This Day In History: 02/26/1993 - World Trade Center Bombed

This Day In History: 02/26/1993 - World Trade Center Bombed


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Russell Mitchell gives us a recap of some of the major historical events that occurred on February 26th in this video clip from This Day in History. From Napoleon Bonaparte, to Karl Marx and Friedrich Engels this date has historical significance. Both the Grand Canyon and the Teton Mountains were preserved as National Parks on this day a decade apart. Also on this day was the first attack on the Twin Towers, which led to it's later attack on September 11, 2001.


THIS DAY IN HISTORY – 26th FEBRUARY

People are trapped in history and history is trapped in people, and hence, every day has been a significant one in the foibles of history. Now, let’s take a tour of “This Day in History – 26th February.”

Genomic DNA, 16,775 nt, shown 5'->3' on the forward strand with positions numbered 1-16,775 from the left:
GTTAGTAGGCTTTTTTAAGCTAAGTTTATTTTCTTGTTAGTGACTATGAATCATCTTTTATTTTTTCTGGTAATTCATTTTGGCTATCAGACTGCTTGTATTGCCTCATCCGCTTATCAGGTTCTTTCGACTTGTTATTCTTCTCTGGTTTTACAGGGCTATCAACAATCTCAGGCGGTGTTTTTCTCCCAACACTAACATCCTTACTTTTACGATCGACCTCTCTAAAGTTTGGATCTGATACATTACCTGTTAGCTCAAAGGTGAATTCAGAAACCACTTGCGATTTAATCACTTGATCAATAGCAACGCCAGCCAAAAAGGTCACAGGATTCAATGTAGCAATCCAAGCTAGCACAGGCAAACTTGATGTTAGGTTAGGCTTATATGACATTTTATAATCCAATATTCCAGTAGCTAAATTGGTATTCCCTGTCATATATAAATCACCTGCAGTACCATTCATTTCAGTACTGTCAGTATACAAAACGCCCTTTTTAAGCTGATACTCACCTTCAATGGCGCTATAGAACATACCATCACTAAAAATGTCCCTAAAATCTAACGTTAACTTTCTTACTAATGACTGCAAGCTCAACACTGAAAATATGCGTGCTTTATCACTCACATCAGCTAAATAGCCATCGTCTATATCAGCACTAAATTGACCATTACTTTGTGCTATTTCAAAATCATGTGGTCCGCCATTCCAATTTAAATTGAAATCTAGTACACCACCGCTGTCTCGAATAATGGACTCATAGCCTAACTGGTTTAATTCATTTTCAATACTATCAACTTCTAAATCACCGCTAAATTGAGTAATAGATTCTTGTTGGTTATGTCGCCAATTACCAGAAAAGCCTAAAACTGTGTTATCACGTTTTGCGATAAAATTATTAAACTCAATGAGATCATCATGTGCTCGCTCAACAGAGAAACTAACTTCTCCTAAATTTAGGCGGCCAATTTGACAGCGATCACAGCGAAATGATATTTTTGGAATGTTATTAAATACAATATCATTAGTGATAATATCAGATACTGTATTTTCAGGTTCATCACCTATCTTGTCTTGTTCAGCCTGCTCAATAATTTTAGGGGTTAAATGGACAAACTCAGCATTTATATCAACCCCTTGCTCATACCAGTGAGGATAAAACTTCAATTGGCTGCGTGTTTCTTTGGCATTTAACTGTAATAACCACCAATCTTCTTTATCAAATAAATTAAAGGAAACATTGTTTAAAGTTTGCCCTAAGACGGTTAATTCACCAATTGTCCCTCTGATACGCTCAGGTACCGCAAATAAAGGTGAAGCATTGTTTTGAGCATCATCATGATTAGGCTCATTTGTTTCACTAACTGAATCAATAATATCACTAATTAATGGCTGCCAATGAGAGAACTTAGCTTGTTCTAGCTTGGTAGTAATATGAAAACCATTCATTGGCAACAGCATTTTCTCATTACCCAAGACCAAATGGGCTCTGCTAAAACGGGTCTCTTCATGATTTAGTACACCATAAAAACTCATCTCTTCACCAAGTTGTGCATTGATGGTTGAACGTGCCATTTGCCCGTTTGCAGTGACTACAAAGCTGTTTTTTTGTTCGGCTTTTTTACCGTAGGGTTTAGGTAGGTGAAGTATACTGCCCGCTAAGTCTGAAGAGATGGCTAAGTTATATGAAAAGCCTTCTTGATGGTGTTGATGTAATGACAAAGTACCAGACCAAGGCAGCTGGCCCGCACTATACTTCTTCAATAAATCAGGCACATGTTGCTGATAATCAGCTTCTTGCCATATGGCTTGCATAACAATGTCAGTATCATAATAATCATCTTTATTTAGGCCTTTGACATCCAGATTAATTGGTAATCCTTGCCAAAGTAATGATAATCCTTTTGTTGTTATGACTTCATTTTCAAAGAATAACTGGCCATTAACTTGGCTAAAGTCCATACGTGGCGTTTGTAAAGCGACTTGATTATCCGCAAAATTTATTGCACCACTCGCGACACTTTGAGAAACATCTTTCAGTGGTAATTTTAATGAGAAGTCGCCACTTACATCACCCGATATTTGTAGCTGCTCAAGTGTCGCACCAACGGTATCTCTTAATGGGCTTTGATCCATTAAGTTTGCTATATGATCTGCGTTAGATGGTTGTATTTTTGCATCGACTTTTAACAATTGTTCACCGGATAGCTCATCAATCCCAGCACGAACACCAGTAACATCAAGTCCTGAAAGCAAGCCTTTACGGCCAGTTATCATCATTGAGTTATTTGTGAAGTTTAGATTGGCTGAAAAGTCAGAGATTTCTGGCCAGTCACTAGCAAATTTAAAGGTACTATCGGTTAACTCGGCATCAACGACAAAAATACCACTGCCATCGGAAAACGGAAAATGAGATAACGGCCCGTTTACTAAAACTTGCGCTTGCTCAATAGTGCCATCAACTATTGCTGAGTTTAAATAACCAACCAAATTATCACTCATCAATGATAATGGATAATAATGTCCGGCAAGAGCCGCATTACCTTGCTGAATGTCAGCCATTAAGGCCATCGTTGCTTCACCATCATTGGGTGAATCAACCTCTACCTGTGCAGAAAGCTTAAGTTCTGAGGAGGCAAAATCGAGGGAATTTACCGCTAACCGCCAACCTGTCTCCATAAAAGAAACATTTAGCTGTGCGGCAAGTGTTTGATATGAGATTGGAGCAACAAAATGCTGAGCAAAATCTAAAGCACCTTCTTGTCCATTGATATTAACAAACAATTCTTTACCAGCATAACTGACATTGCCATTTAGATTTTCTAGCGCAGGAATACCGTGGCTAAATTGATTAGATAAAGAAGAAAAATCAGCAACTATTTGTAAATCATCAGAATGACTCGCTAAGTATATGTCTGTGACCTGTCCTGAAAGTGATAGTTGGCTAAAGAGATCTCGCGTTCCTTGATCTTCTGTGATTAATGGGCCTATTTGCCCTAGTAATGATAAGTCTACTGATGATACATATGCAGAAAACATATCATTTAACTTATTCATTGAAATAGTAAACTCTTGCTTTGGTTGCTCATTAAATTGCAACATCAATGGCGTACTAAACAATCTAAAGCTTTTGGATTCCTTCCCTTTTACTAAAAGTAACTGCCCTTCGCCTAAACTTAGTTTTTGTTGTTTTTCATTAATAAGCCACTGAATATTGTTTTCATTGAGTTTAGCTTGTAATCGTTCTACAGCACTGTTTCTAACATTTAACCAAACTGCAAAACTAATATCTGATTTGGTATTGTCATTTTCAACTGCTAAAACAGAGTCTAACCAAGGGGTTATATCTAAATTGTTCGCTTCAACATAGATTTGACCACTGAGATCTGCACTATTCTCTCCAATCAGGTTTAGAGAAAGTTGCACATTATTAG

1802: Victor Hugo’s Birth

Victor Marie Hugo, a very reputed icon of French literature and culture was born on this day. ‘Les Miserables’ and ‘The Hunchback of Notre Dame’ are his most loved works. It took him 15 years to complete Les Miserables, which was written during his exile period. “Music expresses that which cannot be put into words and that which cannot remain silent”, is one of his most famous quotes.

Source – ThoughtCo.com

1815: Napoleon Bonaparte escaped from exile.

Napoleon was the Emperor and military leader of France. He was forced into exile on the island of Elba by the coalition against him. On this day after an exile of 10 months, Napoleon escaped Elba to return to France only to rule for 100 days which were terminated by his defeat in the Battle of Waterloo.

Source – History.com

1946: Mrinal Pande was born

Padma Shri awardee, journalist and author Mrinal Pande was born on this day. She is the daughter of Shivani, a renowned novelist of Hindi literature. Mrinal Pande was the chief editor of Hindi daily Hindustan until 2009. She has also been the chairperson of Prasar Bharti. With some splendid short stories and books to her credit, she is a popular figure in literary circles.

Source – Thedailyeye.info

1952: Britain’s first atomic bomb ready.